From the original questioner:
One bad feature about polyester fillers is they cannot take stress. Using this filler on aged, dry rotted woods is not the intended purpose, which is basically metals or fiberglass. In many cases, for exterior restorations, you may want to consider epoxies.

Playing too much with these chemicals can get you in a lot of trouble down the line. Over-catalyzing causes the molecules to expand and then overlap other molecules, which eventually causes cracking after a full cure. Unless it's a one shot deal.

From contributor E:
After 10 years heading up the finishing department of an architectural woodworking shop, I formed my own hand finishing business, which includes a lot of touchup and repair. For big losses and gouges, I use wood epoxies including Bondo, tinted with powders to match the raw wood. For deep scratches, I use hard wax fill sticks, which I then grain with a fine brush. Years later, worn wax is easily removed and refilled, while epoxy and lacquer and shellac burn-in sticks have to be dug out and can damage surrounding wood.

From the original questioner:
I appreciate your post, but I was referring to exterior repairs done by conservators on treasured buildings. Normally, conservators only do reversible repairs. There has been a change and some conservators are using epoxies and polyester body fillers to do some repairs to stabilize the wood or other material from further erosion.

From contributor E:
One of my exterior repair jobs was on the old Pulitzer mansion on E. 73 St. in Manhattan - 13 pairs of French doors. After removing existing paint with Peelaway, and copious amounts of rotted wood, the project director had me use a clear 2 part epoxy that shaped and sanded well, followed by priming and brush painting. It took gallons of the stuff and 4 months to complete.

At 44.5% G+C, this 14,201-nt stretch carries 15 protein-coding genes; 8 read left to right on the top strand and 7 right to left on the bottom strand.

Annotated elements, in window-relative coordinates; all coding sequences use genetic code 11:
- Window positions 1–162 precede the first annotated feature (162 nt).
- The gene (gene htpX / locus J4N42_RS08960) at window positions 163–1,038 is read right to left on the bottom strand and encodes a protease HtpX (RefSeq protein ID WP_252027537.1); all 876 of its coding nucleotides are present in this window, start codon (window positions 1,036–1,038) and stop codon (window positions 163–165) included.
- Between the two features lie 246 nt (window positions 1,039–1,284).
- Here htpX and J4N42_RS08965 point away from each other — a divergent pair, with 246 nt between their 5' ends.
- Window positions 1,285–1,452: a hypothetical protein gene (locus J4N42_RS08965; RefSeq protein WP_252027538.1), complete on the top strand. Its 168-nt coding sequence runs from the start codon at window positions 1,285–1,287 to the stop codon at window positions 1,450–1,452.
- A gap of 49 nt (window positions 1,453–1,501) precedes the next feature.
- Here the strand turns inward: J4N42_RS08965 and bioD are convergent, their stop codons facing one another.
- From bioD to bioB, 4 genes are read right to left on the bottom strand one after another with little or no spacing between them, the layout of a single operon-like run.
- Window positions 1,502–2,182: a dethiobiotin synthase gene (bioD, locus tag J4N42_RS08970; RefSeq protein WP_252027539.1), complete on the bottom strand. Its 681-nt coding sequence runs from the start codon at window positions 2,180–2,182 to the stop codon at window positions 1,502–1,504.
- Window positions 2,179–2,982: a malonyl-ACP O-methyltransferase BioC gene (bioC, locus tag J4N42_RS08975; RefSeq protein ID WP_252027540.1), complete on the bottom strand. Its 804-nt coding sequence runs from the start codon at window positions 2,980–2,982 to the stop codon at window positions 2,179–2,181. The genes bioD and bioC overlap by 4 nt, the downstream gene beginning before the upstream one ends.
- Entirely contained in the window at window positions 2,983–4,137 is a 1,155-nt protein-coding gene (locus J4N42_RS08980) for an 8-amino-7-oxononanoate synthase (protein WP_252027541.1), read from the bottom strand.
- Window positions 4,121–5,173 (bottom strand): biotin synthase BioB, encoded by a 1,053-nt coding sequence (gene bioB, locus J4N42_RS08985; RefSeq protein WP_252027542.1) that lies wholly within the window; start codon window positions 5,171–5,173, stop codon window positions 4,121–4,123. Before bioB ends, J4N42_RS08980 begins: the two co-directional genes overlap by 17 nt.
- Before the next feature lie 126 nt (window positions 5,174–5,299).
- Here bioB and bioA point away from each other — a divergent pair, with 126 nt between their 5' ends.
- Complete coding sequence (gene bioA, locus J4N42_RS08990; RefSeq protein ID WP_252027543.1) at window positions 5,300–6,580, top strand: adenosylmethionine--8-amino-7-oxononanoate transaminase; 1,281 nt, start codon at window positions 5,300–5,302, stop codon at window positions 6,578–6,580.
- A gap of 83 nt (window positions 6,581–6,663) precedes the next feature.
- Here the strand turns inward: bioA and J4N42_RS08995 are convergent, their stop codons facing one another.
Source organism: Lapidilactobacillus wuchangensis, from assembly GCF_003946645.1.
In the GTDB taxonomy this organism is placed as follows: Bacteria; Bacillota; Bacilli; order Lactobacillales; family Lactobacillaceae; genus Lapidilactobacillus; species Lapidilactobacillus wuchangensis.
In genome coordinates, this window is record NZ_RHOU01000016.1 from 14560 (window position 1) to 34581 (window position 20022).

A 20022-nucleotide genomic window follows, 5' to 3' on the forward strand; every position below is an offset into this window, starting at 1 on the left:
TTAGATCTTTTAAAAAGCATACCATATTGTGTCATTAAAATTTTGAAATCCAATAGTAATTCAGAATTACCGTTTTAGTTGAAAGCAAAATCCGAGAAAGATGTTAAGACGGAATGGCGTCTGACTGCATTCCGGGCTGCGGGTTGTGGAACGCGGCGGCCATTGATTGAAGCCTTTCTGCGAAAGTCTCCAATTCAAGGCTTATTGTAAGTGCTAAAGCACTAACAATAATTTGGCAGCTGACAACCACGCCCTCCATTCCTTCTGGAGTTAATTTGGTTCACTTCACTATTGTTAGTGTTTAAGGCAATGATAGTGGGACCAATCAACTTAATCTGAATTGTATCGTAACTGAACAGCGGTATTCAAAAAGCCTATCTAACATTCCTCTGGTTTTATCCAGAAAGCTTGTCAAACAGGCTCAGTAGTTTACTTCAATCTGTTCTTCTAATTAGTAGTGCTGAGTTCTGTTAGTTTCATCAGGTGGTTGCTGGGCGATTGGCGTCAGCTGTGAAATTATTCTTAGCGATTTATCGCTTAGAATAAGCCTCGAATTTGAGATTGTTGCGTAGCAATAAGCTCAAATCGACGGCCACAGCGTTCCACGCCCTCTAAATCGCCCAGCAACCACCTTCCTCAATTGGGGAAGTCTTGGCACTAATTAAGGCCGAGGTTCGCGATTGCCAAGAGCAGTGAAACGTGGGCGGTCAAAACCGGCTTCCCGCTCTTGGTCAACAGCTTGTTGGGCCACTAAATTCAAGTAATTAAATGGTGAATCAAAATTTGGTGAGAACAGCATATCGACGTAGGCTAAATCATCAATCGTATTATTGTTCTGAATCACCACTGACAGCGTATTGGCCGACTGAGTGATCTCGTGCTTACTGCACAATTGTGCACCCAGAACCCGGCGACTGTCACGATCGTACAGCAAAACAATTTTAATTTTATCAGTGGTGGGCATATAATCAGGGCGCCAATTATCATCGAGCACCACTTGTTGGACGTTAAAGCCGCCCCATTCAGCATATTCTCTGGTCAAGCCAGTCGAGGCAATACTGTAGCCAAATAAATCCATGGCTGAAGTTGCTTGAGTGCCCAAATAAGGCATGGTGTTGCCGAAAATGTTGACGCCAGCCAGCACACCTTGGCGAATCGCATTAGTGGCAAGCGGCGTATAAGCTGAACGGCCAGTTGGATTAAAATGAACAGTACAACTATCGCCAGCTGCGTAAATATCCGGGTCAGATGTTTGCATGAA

From the original questioner:
Conservators very rarely strip. They restore. They want to save all they can save on historic pieces, be they interior or exterior. Restoring is not always the same as conserving.

The comments below were added after this Forum discussion was archived as a Knowledge Base article (add your comment).

Comment from contributor R:

I have used polyester resin products for non-structural repairs on wood items for years. I have a couple tricks I use that can't be that original, but I don't hear of people using. For deep and irregular voids in wood that say has experienced dry rot or termite damage I will first get the area as clean as possible and then prime the area to be filled with a polyester resin such as a laminating resin. You can saturate an area and bind splintered areas that thicker fillers will not get to. After this has cured you have a similar surface that the thicker polyester based filler can readily bond to.

For larger areas, or those that you are concerned with possibly flexing or shifting, I have used fiber reinforced fillers that are a pain to work with but you end up with a reinforced patch. The real key to all this is achieving a finish that will stick to the finished product and last for an extended period. I have begun using alcohol based primers of late and am watching to see how they hold up over time.